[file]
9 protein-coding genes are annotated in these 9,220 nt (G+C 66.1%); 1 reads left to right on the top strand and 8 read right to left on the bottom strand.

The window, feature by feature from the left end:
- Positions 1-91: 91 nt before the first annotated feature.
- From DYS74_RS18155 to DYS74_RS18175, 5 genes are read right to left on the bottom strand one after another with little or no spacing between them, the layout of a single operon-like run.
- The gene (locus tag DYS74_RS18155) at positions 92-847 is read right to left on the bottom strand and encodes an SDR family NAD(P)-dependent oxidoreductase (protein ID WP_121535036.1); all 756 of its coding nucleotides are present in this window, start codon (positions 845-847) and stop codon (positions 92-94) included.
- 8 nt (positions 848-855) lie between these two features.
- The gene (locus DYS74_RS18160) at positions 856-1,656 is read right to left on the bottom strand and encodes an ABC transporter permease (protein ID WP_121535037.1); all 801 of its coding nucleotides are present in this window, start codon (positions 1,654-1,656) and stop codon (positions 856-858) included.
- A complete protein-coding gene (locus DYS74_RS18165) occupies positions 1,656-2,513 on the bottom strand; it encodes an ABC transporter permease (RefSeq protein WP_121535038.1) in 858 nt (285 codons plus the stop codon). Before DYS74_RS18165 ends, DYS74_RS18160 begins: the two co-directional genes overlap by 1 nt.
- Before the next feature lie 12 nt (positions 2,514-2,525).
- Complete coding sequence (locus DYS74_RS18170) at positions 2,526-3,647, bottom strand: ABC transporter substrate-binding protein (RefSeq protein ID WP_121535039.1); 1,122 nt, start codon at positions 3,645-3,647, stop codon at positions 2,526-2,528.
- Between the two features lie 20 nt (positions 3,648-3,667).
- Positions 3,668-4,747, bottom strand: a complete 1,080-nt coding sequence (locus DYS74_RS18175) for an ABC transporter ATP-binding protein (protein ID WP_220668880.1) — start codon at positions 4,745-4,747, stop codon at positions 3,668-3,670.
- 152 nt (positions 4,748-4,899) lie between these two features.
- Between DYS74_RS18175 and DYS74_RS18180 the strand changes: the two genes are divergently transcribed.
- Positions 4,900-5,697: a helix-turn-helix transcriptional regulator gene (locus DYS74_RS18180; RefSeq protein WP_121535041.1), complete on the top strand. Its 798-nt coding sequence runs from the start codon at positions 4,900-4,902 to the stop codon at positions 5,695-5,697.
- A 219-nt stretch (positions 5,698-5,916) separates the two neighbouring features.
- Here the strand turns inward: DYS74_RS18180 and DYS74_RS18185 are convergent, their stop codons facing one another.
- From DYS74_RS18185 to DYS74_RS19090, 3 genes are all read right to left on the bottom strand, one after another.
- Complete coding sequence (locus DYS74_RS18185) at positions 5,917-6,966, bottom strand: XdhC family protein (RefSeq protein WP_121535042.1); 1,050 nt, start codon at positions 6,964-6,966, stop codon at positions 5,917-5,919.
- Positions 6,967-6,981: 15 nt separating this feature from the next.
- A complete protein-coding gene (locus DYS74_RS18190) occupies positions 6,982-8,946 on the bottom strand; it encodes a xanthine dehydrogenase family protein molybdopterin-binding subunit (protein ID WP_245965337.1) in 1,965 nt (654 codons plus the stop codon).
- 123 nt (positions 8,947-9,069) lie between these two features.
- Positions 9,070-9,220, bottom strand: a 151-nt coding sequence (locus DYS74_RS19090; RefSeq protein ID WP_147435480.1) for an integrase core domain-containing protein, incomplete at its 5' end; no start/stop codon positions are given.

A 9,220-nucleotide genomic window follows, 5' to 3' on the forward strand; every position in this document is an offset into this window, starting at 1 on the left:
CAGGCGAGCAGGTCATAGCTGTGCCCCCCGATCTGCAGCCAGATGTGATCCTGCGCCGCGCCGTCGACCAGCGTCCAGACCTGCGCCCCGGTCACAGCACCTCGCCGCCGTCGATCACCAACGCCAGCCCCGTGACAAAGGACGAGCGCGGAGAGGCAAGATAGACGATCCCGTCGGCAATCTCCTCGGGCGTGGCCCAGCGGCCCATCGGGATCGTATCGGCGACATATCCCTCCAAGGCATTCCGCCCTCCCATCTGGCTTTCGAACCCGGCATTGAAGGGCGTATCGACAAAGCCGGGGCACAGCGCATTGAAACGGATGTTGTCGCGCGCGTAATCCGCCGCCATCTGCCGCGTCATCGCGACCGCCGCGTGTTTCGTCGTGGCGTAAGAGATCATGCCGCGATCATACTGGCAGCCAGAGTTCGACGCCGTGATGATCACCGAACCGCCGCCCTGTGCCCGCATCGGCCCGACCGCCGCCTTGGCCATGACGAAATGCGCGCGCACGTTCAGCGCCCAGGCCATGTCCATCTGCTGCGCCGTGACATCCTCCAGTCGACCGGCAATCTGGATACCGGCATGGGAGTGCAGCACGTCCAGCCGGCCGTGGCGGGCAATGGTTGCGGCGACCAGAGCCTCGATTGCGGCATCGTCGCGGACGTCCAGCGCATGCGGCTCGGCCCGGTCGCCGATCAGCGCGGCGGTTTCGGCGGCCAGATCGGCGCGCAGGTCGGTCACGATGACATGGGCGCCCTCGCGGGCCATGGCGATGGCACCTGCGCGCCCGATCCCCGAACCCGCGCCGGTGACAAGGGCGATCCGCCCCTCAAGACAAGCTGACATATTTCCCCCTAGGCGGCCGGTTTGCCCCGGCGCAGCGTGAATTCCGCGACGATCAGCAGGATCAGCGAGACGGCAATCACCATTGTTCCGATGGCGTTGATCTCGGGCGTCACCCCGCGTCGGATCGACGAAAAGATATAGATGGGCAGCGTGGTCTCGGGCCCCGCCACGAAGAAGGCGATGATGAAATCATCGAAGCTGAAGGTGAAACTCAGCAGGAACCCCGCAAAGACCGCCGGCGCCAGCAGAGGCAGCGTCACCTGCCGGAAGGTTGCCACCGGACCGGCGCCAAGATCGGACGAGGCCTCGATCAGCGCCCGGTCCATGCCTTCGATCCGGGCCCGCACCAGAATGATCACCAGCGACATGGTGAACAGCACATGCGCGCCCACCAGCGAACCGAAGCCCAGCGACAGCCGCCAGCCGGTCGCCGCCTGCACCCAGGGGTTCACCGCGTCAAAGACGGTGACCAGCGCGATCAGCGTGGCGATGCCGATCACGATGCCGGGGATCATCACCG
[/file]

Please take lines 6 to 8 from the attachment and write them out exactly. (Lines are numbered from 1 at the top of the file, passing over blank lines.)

- 8 nt (positions 848-855) lie between these two features.
- The gene (locus DYS74_RS18160) at positions 856-1,656 is read right to left on the bottom strand and encodes an ABC transporter permease (protein ID WP_121535037.1); all 801 of its coding nucleotides are present in this window, start codon (positions 1,654-1,656) and stop codon (positions 856-858) included.
- A complete protein-coding gene (locus DYS74_RS18165) occupies positions 1,656-2,513 on the bottom strand; it encodes an ABC transporter permease (RefSeq protein WP_121535038.1) in 858 nt (285 codons plus the stop codon). Before DYS74_RS18165 ends, DYS74_RS18160 begins: the two co-directional genes overlap by 1 nt.